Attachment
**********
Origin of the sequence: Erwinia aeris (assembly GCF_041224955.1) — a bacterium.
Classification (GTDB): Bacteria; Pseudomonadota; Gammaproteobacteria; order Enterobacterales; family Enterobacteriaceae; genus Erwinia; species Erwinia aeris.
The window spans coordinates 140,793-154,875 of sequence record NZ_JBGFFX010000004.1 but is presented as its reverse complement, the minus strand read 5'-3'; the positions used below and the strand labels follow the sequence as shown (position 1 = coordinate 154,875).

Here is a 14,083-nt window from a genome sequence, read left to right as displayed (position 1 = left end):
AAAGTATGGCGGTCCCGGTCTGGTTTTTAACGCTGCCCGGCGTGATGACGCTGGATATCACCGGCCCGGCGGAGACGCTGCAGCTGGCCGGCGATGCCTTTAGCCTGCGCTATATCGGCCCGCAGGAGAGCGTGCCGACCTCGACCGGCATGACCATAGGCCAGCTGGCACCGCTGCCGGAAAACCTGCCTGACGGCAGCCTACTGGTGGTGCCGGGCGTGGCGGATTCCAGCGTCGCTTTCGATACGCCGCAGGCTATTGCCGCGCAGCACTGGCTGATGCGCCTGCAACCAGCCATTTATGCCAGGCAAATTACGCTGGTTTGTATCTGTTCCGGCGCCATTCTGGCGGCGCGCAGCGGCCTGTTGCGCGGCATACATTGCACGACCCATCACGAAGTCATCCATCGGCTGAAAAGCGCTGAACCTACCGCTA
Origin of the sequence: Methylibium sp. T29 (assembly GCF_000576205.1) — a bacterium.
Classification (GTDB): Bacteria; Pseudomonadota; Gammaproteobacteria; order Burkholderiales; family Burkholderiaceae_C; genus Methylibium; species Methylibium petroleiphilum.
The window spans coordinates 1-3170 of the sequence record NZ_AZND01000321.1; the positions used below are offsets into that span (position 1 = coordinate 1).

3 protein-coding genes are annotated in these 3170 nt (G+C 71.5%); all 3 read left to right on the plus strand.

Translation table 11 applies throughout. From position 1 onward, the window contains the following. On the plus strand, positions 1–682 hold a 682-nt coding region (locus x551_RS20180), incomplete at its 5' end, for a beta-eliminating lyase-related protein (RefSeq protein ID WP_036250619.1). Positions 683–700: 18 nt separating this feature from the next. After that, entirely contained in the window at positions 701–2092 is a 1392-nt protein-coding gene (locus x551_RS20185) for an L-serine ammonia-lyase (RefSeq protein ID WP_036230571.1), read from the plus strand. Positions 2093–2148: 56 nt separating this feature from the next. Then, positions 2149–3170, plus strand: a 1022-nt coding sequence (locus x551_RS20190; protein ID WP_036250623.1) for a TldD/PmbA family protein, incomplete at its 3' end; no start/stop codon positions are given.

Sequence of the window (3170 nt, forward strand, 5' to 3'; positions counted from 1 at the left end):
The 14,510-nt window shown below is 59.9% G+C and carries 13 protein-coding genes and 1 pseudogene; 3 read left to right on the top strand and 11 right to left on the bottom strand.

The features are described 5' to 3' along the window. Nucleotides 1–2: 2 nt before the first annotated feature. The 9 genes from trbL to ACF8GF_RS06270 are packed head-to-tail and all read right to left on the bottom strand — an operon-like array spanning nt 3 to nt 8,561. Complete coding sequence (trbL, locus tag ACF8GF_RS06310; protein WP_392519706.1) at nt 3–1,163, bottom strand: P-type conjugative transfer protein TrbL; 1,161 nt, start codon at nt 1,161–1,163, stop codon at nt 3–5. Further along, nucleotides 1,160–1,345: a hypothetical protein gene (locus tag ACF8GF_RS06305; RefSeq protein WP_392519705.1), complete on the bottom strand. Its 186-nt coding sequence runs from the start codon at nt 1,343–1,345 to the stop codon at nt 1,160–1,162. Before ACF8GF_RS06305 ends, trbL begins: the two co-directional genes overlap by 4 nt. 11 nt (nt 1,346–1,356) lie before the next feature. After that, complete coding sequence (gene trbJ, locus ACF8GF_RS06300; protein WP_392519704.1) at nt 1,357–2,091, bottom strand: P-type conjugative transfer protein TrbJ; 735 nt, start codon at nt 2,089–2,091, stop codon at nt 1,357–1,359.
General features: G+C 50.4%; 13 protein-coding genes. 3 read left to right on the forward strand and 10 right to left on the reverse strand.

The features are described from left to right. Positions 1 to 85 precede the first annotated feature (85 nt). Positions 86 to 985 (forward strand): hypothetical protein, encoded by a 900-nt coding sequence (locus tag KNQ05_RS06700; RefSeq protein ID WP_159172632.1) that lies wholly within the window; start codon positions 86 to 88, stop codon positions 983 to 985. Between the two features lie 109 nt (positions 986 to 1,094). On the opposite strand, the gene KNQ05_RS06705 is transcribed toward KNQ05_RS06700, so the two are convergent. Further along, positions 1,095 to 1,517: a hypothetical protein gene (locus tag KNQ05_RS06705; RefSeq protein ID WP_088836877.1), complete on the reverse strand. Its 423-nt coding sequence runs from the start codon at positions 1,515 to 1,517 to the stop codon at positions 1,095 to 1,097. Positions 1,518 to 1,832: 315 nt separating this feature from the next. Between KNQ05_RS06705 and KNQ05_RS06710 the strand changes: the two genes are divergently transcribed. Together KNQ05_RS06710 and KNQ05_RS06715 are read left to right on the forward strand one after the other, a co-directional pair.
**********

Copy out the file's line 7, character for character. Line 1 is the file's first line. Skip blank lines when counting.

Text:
Classification (GTDB): Bacteria; Pseudomonadota; Gammaproteobacteria; order Burkholderiales; family Burkholderiaceae_C; genus Methylibium; species Methylibium petroleiphilum.